Just like the ornamental plums and cherry trees blooming all over town, fruit trees are blooming in the orchards, hopefully preparing for a summer full of juicy peaches, plums, and apricots. Meanwhile, down on the ground, the first spears of asparagus are emerging and you might see the tiniest of supplies at your favorite market if you shop early. The reign of ramps continues at local farmer’s markets, but this week they’re joined by several other wild edibles besides.
Hope you’re getting RAMP-ed up, because spring produce is hitting the farmer’s markets hard this weekend! It’s still too early for the asparagus and the rhubarb, but the trees are blooming and there are for-sure signs of life on the forest floor and in the fields.
The only downside to going out for cocktails at the Franklin Mortgage & Investment Co. is choosing which cocktail to have since, you know, opting for one of each would be a bad investment. Fortunately, head bartender Sara Justice is making that selection simpler with the addition to the menu of Dutch Country Memories, a cocktail tasting menu which we recently sampled.
Check out the descriptions (and the photos) below.
This is a big weekend for local food in Philly! Fair Food’s annual Philly Farm & Food Fest is happening at the Convention Center, so plenty of area growers and producers of local goodies will be herded together under one roof. Expect demos, classes, and the chance to meet, face to face, your favorite growers and makers. Since you’ll likely be able to try samples of all manner of locally produced meats, cheeses, ice creams and other goodies at the Farm & Food fest, make sure to pick up something salad-worthy the day before.
It’s really happening, people. Rainy days, daffodils, and recipes aplenty to grace your table this holiday weekend. Whether or not you’re celebrating Easter, dyeing eggs is especially fun, and the farmer’s market is full of vegetables that you can use to make your own, all-natural egg dyes.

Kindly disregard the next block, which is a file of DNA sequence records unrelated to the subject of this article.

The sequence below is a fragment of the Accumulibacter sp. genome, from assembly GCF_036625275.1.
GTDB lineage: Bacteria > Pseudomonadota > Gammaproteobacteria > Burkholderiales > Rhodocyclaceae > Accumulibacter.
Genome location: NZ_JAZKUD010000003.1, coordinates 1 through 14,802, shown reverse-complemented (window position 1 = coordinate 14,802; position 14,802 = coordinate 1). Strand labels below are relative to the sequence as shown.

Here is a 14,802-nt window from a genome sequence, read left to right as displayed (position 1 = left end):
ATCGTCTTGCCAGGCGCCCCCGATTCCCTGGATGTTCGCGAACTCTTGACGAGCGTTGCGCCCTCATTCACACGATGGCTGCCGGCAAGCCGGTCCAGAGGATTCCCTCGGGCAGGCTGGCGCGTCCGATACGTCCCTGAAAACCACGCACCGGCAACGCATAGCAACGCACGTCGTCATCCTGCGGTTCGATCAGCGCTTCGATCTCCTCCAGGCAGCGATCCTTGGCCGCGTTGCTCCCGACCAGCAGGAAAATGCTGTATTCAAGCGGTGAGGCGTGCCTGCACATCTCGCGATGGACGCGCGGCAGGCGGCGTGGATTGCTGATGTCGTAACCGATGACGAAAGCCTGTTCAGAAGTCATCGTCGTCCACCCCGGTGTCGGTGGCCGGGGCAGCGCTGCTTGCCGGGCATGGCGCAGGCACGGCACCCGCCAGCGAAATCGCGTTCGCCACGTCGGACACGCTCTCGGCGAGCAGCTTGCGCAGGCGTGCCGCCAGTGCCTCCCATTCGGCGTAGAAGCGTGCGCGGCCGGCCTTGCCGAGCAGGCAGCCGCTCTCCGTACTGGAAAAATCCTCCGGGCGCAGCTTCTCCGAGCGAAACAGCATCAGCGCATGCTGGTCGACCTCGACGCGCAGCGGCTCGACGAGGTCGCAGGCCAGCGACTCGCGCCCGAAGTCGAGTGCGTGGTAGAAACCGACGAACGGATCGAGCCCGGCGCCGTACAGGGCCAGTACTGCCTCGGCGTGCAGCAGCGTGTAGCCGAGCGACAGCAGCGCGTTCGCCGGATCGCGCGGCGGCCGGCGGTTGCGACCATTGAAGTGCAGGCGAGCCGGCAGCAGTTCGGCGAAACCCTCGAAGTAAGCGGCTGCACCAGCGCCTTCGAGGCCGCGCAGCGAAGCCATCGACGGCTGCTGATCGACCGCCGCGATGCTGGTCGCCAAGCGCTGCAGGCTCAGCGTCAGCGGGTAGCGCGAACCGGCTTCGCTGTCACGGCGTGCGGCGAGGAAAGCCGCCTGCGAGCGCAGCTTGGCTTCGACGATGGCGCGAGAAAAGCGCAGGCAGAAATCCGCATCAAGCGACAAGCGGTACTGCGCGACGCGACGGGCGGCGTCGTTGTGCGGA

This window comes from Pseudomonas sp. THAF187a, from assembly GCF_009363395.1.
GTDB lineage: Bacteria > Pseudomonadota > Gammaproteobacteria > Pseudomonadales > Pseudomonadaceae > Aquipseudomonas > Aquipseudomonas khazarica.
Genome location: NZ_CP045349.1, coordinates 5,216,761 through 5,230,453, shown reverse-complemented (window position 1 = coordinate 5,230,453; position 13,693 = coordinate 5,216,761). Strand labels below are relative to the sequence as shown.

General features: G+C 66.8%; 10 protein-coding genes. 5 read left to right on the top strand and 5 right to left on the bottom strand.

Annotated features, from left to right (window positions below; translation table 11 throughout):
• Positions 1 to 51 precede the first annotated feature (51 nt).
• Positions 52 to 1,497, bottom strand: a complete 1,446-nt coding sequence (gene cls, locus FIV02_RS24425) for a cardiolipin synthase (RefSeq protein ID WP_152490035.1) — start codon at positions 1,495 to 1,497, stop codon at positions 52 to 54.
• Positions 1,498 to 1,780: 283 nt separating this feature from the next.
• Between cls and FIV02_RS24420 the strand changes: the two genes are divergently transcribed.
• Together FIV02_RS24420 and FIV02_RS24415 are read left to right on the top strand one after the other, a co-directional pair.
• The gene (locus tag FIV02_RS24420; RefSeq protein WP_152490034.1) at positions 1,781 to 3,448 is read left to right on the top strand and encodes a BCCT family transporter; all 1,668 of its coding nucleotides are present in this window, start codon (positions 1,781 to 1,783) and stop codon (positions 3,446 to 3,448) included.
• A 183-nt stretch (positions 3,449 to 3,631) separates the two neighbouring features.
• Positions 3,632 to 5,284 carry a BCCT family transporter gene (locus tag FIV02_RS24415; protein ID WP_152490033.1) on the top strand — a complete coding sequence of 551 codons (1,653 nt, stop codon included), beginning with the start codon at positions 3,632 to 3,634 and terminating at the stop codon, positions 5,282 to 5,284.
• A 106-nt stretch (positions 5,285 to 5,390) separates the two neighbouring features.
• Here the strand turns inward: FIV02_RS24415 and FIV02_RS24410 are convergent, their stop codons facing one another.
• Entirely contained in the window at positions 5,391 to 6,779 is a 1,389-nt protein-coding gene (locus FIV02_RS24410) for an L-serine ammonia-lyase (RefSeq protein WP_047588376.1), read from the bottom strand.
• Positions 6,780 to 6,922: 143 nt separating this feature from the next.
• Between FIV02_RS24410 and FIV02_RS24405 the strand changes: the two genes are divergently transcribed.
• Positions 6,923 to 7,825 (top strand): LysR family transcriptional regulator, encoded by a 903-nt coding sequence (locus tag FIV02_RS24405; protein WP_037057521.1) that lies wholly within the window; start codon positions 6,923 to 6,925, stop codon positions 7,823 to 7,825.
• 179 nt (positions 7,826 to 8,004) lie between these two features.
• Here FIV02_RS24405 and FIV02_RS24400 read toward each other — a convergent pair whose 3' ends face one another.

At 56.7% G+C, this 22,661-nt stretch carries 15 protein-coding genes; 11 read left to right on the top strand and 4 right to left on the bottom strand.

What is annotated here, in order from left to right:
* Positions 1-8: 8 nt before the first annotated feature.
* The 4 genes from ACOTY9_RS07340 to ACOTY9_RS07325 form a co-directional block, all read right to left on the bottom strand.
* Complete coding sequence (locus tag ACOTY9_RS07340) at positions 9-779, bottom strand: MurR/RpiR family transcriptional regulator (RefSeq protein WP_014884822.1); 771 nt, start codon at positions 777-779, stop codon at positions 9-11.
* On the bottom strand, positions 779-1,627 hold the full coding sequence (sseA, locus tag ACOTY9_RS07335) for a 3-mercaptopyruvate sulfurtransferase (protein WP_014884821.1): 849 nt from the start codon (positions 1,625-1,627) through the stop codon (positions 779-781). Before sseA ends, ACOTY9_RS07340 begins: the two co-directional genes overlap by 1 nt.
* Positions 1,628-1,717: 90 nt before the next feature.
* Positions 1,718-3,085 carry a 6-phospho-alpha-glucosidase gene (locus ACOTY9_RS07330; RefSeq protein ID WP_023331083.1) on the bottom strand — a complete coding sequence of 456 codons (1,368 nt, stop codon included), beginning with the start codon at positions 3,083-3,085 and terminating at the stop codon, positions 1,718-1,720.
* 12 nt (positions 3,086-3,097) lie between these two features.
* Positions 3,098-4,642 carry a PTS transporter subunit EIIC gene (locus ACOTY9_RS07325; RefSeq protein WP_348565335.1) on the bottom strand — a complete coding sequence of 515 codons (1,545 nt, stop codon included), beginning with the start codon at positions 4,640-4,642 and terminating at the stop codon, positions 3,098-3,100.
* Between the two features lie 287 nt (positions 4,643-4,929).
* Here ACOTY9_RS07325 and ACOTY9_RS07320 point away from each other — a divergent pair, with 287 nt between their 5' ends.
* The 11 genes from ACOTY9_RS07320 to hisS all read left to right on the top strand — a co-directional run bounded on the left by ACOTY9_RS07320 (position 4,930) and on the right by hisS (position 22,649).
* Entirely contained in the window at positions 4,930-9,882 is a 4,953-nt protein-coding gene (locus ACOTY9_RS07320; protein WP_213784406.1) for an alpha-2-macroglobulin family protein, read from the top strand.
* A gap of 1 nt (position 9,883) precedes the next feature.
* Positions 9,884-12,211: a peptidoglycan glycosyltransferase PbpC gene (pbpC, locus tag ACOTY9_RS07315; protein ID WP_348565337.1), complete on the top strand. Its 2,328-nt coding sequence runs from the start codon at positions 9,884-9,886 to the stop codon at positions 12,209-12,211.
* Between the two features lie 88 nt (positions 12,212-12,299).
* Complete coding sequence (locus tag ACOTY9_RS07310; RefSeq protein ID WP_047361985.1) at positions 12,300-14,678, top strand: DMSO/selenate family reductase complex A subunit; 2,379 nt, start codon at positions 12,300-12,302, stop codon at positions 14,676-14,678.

Have you ever noticed the thing that happens this time of year? All at once, chefs around town seem to be unable to tolerate another turnip or stand another second of squash. Suddenly, magically, favas, peas, and rhubarb start appearing on menus, even if they haven’t quite made it to the farmers’ markets yet. The idea of what spring vegetables are doesn’t quite match the local timeline, and though these spring lovelies have yet to make their debut there are, creeping in to market, sure signs of the changing season.
Helm, the Old Kensington BYOB from chef-duo Kevin D’Egidio (recently at Stateside), and Michael Griffiths (former sous chef at Fork), is set to officially open tonight. For the past few evenings the pair have been cooking dishes from their first menu for friends and family, and based on our first tastes, these dishes are going to be an easy sell even to folks who aren’t related to them.
We’ve got the menu, a look at the interior and plenty of pictures, all after the jump.
“Kraft. Terrible Kraft. A single slice of processed cheese product individually wrapped in plastic. Seven districts rebelled against the mass-produced, imitation yellow squares of government-mandated disgustingness. Grocer warred against grocer in an all-out battle for cheese supremacy until, from the ashes rose a new era. We swore as a company of mongers we would never forget the tragedy of yesterday’s cheese. And so it is decreed that every month, one young monger and one member of the Philadelphia food community will offer up their culinary delights to the fine people of this city in tribute, as a reminder of our delicious generosity. This is how we remember our craft. This is how we feed you darn good food”
Swathed in sequins and delivering this half-somber monologue, cheesemonger Leslie Uhl stole the show on Sunday as DiBruno Brother’s answer to Effie Trinket, mistress of ceremonies at the first ever Monger Games. Inspired by Suzanne Collins’ series of books-become-blockbusters, The Hunger Games, the event was filled, to the delight of fans (myself included) with clever references to the books.
Yesterday’s snow was, hopefully, winter’s last hurrah and today means blue skies and farmers setting up tables in the lingering slush. The first days of spring still look very much like winter, but like the crocuses beginning to appear, there are a few green signs that the season really is changing. Here are a few to add to your market basket.